Sunday, September 21, 2008

Shackled Letters & the Death of A

Shackled Letters and the Death of A

Trees are their own destination.




Eccentric Scholar said...

"If one part of a chained R is probed out, later parts may follow." —Sigmund Koch, Psychology: A Study of a Science, p. 218

Jeff said...

If "trees are their own destination," therefore, "I think I am" must refer also to the trunk, and not just the leaves. Or am I even making any sense here?

Eccentric Scholar said...

Gary, I had meant to mention that "Trees Are Their Own Destination" is sublime.

Jeff, your words evoke the "truncated clouds" of solar physics.

gary barwin said...

Craig & Jeff,

Thanks for your comments. Craig, I must follow up on the chained R reference. Fascinating.

Jeff, I see your point. I was imagining that the branches represented the growing of the tree, the destination, the becoming its own destinationness of the tree.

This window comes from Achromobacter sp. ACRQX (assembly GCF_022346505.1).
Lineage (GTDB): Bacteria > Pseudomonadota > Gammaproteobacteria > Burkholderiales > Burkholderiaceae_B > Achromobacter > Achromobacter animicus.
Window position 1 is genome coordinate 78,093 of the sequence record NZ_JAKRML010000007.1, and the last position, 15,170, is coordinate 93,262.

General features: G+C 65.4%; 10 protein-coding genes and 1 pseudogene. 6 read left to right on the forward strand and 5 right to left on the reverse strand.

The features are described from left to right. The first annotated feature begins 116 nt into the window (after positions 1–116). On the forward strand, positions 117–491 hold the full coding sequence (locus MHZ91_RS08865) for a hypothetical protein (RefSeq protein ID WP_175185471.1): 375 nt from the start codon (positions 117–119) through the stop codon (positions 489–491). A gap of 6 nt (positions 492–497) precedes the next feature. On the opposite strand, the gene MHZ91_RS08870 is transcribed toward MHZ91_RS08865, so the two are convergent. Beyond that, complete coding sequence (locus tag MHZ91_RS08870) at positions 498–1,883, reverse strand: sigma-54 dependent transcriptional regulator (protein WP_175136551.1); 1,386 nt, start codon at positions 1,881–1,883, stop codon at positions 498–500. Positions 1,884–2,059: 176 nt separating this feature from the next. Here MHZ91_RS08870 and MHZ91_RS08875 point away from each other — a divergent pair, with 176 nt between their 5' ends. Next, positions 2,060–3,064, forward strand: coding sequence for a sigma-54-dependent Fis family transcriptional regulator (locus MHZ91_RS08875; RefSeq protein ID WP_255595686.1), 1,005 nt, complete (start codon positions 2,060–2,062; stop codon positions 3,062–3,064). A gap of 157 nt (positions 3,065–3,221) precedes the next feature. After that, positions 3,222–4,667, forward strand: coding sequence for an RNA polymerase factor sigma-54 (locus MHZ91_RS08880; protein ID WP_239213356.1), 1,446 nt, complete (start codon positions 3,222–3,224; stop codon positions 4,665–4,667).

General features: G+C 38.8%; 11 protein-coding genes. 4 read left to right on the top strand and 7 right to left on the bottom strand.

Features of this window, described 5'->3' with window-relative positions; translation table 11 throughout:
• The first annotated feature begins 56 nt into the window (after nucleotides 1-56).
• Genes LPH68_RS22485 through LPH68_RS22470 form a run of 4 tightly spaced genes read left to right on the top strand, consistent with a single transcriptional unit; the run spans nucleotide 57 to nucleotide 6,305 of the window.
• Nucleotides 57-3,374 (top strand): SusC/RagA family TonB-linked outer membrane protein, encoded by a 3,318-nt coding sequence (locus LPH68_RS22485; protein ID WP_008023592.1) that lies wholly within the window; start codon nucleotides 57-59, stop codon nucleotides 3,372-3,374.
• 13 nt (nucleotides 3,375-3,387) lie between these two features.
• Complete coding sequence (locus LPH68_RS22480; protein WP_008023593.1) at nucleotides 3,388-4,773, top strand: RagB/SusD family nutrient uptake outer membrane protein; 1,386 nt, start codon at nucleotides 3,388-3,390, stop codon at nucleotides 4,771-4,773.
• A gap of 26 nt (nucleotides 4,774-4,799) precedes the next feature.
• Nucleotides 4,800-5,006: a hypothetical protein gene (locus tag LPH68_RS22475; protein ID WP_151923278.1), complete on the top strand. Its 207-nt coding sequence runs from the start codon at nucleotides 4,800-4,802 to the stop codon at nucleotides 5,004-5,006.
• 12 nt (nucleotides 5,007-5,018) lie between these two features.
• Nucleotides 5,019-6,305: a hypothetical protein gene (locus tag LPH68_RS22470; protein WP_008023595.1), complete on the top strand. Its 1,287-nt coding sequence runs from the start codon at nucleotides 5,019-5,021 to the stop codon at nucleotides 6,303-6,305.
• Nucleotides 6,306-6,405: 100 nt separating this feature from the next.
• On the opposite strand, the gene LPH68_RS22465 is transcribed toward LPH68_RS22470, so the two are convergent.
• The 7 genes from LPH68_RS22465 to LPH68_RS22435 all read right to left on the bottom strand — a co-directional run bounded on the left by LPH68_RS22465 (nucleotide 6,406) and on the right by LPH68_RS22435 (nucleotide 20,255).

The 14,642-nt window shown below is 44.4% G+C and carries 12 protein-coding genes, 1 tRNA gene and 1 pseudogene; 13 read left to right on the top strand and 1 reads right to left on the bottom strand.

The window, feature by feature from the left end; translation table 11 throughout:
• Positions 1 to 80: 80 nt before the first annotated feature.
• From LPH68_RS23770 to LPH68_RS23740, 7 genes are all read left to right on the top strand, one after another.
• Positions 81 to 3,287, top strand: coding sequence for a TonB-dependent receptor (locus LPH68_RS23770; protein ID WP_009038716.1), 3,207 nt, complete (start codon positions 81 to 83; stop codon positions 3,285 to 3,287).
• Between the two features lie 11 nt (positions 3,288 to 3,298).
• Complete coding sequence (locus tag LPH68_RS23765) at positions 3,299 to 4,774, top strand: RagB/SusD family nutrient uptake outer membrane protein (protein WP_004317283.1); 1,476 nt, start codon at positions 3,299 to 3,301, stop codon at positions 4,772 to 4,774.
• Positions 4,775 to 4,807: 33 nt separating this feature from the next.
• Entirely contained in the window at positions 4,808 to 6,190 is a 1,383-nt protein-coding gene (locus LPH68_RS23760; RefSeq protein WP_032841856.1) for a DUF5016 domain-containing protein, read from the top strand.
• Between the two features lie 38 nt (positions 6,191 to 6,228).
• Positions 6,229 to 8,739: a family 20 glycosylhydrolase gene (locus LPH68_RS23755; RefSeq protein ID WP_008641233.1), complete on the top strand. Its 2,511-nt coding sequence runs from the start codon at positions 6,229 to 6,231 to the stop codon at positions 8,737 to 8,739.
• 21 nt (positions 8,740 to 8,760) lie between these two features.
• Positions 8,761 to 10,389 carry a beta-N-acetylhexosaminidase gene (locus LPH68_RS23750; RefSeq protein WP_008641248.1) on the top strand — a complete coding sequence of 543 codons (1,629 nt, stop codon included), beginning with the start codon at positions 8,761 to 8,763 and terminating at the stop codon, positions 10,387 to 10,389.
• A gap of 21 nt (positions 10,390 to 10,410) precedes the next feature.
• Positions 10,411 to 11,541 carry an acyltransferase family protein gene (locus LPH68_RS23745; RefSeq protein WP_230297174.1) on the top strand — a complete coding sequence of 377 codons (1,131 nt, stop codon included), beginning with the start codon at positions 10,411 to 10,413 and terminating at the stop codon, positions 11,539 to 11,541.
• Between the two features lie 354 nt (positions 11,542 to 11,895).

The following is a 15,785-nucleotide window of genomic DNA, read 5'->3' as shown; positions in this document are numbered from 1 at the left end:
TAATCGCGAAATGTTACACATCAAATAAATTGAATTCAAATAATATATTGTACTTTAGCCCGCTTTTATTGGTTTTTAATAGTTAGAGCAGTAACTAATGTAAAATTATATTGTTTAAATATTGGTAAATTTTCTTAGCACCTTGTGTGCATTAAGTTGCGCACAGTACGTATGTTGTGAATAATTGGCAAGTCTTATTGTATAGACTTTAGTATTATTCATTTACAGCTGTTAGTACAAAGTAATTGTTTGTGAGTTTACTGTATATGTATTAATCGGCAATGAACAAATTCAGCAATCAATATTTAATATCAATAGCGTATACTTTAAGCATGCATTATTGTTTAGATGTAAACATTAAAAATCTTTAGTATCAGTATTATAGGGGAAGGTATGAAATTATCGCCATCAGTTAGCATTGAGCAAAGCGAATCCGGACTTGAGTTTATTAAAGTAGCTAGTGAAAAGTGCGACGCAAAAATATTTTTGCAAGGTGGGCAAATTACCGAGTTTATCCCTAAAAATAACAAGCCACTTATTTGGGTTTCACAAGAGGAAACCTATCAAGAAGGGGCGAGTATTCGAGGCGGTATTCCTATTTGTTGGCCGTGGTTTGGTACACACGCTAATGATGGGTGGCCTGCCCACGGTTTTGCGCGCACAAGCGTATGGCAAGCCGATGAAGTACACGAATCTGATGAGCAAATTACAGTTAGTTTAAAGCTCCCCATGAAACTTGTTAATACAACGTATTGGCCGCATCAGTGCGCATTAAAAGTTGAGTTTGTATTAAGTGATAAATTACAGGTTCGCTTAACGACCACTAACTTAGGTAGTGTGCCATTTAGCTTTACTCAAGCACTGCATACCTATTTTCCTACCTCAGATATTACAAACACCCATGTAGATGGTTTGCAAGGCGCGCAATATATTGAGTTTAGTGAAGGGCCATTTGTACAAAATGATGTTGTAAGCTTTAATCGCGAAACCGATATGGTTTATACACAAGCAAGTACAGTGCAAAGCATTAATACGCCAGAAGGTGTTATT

Of course, as Shakespeare said, "I think therefore iamb."


troylloyd said...

i love the notepad picture posts.

is that a Rhodia Bloc notepad yr using?

gary barwin said...

Hey Troy,

It's a Moleskin notebook. I do have a notebook fixation & carry it around with me everywhere to record ideas, doodles, lists of things to do, and other miscellaneous squibs, squirts, and squabs. Small books are lovely things too.

I like to see handwriting and drawings too. When music notation software became widely available & easy to use, composers stopped handwriting scores, which meant a lot of pleasing tactility went out of the visual representation of their music. Not to mention discussions of nibs, pencils, and various manuscript papers.

Anonymous said...

Are you sure it wasn't the death of Å?


gary barwin said...


Which reminds of that joke: a scientist and her husband are driving in the country. They pass a field of sheep all grazing perpendicularly to the road.

Husband: "Oh, look at the sheep. They have been all shorn."

Scientist: "At least this side of them have."


I wish Engliah had more diacritics. Something to make our spelling less obvious.